Making a Case for Experiential Learning in Higher Education

Historical image of college classroom circa early 1900s

Learning is experience. Everything else is just information.” – Albert Einstein

Experiential learning is more than a popular buzzword in pedagogy – it’s a way for students to make the most of their education. But what exactly is experiential learning?

My personal definition for experiential learning is learning by doing. In the literature, experiential learning is based on a number of fundamental ideas (Kolb & Kolb, 2005), which I’ll summarize here.

  1. Learning is a lifelong journey.
  2. New learning is integrated with your previous knowledge and experiences.
  3. Learning is a holistic endeavour that involves thinking, feeling, reflecting, acting, and more.
  4. Learning is the process of creating knowledge, not absorbing it.

Think back to when you were young. How did you learn to tie your shoelaces? To ride a bike? If I had to take a guess, I would imagine that you didn’t learn how to do these tasks solely by listening to instructions. (I didn’t.) You had to do them for yourself.

In the process, you took ownership for your learning; you took risks and failed; you reflected and learned from your mistakes; and maybe you even incorporated some creativity. To me, early childhood experiences such as tying your shoelaces and riding a bike encapsulate experiential learning at its finest. I strongly believe that this iterative, holistic process is how we were born to learn.

It may be unfortunate, then, that higher education institutions have historically placed emphasis on didactic, lecture-based learning. In this model, students assume the role of passive recipients of information that is “transmitted” to them (Kolb & Kolb, 2005). No doing. No risks. No feeling. No reflecting.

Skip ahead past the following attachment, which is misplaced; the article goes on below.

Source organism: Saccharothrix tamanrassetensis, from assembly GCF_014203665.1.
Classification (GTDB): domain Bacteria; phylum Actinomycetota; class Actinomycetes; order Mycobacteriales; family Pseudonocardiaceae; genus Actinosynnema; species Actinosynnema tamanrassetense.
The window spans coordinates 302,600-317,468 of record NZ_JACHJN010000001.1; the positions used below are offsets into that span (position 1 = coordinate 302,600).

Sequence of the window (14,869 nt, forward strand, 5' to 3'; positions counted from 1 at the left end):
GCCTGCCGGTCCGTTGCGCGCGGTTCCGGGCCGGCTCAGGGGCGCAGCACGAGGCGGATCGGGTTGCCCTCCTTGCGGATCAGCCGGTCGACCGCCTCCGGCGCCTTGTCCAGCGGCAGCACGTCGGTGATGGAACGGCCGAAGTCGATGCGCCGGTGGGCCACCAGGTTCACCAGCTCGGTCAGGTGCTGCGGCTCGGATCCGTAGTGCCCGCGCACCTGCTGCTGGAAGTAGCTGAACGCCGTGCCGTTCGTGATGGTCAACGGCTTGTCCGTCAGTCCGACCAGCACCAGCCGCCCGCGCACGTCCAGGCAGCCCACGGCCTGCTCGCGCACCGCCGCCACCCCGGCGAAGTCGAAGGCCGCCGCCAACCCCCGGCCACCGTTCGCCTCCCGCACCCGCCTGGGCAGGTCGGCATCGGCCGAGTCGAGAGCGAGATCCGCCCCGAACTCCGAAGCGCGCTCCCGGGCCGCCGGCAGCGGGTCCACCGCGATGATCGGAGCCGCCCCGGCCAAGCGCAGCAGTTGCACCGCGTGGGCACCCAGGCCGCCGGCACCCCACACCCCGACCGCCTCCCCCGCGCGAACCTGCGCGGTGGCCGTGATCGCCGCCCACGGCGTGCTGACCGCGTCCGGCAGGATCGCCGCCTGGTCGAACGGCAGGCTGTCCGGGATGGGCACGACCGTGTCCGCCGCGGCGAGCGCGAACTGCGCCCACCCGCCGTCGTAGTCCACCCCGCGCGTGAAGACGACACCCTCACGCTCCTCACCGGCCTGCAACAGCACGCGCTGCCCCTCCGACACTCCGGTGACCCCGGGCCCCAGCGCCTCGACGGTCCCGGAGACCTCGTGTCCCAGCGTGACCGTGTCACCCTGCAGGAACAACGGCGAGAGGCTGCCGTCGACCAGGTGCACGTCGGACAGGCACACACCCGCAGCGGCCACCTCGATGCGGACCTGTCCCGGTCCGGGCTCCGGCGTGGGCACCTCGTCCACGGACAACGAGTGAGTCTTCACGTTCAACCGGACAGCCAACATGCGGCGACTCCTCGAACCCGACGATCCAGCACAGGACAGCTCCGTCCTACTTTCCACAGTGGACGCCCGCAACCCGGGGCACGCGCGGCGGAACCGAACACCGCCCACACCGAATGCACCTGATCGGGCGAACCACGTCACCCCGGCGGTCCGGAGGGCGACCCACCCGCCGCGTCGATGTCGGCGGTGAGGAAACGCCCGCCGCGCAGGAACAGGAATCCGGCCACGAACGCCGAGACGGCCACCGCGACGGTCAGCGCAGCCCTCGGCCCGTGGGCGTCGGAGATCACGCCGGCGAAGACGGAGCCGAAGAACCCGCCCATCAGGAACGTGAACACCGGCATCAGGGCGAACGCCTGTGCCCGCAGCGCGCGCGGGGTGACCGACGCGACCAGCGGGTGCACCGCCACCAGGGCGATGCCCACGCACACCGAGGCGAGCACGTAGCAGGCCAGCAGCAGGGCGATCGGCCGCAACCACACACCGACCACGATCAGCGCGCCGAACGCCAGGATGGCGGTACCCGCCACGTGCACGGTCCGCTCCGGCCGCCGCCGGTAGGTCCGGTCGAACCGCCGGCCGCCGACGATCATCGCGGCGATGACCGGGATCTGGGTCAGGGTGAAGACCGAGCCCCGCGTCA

While co-operative education (co-op) is only one form of experiential learning, the number of co-op programs in the United States decreased by half between the mid-1980s and early 21st century (Greenhaus & Callanan, 2006) – an indication of overall decline in experiential learning. Fortunately, experiential learning is a rapidly growing trend in many parts of the world, and it is making a comeback in higher education institutions across North America. For example, at Northeastern University in Boston, there are approximately 8,000 students every year who participate in the school’s co-op program, which entails a six-month period of full-time employment (Ambrose & Poklop, 2015).

Experiential learning is not only prevalent – it’s effective. Faculty members from Northeastern conducted a qualitative study that asked 104 seniors from six universities and colleges about their experiences with co-op (Ambrose & Poklop, 2015). The responses were largely positive. The consensus from students was that co-op helped them build upon and integrate the in-classroom knowledge that they had gained. Many students noted increased motivation, which promotes lifelong learning. Co-op also provided students with rewarding opportunities to practice and receive feedback –– important aspects of learning that are sometimes neglected in school. Specifically, 93% of students applied previous knowledge and skills to their co-op placement; 98% of students obtained new knowledge and skills during co-op; and 96% of students reflected upon their learning afterwards (Ambrose & Poklop, 2015).